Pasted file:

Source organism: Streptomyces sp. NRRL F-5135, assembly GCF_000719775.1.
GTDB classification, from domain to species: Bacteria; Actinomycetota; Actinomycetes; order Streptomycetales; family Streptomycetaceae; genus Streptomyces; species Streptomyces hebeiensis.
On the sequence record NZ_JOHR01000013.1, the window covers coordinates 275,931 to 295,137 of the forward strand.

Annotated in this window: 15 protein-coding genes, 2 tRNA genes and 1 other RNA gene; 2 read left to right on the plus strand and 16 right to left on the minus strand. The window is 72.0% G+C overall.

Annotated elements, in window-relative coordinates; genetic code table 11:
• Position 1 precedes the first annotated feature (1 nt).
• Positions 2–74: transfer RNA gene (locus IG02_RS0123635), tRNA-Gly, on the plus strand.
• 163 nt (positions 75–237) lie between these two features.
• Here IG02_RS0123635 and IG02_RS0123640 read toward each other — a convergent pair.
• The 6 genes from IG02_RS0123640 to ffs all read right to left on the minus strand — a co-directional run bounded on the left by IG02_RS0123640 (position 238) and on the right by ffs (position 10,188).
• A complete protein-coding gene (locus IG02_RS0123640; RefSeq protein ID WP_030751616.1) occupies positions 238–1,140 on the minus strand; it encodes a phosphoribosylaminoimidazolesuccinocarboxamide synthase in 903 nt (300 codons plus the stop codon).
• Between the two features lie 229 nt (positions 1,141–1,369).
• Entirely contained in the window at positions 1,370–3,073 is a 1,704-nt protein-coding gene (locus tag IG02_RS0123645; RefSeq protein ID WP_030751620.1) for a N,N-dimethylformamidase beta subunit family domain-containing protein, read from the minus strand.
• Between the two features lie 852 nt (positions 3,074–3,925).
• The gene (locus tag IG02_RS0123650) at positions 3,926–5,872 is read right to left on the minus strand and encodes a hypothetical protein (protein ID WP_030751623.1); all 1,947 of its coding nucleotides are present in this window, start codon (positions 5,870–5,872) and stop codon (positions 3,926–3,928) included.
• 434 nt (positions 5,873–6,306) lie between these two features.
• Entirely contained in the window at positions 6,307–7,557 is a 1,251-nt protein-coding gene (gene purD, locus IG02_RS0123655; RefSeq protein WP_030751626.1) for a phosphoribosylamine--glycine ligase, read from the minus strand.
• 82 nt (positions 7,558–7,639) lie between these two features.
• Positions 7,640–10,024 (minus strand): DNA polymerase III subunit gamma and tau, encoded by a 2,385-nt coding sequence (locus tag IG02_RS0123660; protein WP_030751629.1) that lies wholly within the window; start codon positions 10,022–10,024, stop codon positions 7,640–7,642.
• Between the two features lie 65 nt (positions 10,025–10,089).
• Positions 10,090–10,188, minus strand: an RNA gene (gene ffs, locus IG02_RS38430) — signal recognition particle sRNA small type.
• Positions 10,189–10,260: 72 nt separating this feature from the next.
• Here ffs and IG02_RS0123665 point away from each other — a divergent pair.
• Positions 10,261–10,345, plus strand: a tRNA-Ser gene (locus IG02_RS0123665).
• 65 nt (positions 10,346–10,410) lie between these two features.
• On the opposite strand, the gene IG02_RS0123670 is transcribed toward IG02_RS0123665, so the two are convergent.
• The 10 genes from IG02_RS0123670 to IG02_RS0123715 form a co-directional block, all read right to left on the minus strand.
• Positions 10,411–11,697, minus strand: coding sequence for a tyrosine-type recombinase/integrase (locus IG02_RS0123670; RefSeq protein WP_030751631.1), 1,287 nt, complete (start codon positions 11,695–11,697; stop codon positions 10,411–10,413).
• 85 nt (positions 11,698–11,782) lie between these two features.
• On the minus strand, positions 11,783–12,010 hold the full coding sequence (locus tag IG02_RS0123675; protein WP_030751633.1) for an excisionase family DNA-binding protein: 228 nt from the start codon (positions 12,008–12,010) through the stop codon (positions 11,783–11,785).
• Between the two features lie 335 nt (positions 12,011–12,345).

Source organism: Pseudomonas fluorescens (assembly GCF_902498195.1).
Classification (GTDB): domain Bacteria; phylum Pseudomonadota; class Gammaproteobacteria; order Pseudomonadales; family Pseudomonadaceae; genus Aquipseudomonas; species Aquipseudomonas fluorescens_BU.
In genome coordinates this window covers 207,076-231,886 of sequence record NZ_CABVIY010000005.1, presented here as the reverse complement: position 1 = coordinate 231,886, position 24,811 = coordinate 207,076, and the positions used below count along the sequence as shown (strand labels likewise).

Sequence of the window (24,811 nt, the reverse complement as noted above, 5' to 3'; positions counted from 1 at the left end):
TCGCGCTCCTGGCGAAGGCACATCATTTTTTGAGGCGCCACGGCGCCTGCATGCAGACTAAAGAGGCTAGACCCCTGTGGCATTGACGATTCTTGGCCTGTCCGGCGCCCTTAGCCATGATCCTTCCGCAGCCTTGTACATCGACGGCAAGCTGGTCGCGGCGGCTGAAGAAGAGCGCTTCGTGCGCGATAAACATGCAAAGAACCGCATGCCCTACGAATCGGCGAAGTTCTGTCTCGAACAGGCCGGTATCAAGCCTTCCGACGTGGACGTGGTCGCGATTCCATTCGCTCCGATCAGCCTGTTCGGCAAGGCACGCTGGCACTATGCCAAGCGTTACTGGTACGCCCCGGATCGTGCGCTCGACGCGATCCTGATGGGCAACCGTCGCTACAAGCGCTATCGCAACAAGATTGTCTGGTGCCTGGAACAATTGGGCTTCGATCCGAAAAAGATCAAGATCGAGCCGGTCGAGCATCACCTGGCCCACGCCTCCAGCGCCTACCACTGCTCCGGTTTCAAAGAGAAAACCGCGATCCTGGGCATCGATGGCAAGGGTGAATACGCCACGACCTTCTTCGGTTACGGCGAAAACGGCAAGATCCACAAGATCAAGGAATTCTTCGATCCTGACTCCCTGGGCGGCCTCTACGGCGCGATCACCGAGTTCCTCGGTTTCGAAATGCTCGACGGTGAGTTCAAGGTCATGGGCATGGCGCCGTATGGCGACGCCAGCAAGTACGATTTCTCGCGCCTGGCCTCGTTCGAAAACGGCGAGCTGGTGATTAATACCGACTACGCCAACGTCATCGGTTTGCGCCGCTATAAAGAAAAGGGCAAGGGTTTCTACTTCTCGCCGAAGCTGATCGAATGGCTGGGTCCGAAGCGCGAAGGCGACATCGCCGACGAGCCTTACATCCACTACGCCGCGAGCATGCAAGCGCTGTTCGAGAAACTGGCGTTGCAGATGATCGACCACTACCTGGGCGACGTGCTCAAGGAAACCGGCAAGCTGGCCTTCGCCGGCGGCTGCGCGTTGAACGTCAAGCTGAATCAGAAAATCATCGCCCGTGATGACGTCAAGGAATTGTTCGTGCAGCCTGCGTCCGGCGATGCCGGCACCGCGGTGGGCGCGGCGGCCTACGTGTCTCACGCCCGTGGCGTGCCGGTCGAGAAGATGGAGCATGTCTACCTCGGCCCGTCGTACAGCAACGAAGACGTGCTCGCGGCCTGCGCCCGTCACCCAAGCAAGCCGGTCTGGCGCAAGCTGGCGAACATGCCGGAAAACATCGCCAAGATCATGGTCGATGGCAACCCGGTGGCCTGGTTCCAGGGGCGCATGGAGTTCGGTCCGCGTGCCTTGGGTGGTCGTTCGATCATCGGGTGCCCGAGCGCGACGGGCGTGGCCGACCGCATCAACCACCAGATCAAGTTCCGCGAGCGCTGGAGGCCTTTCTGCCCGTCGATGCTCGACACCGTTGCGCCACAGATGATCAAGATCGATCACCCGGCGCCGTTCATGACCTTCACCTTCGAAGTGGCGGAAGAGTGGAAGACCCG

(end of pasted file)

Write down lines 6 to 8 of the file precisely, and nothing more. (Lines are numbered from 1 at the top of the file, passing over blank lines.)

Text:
• Position 1 precedes the first annotated feature (1 nt).
• Positions 2–74: transfer RNA gene (locus IG02_RS0123635), tRNA-Gly, on the plus strand.
• 163 nt (positions 75–237) lie between these two features.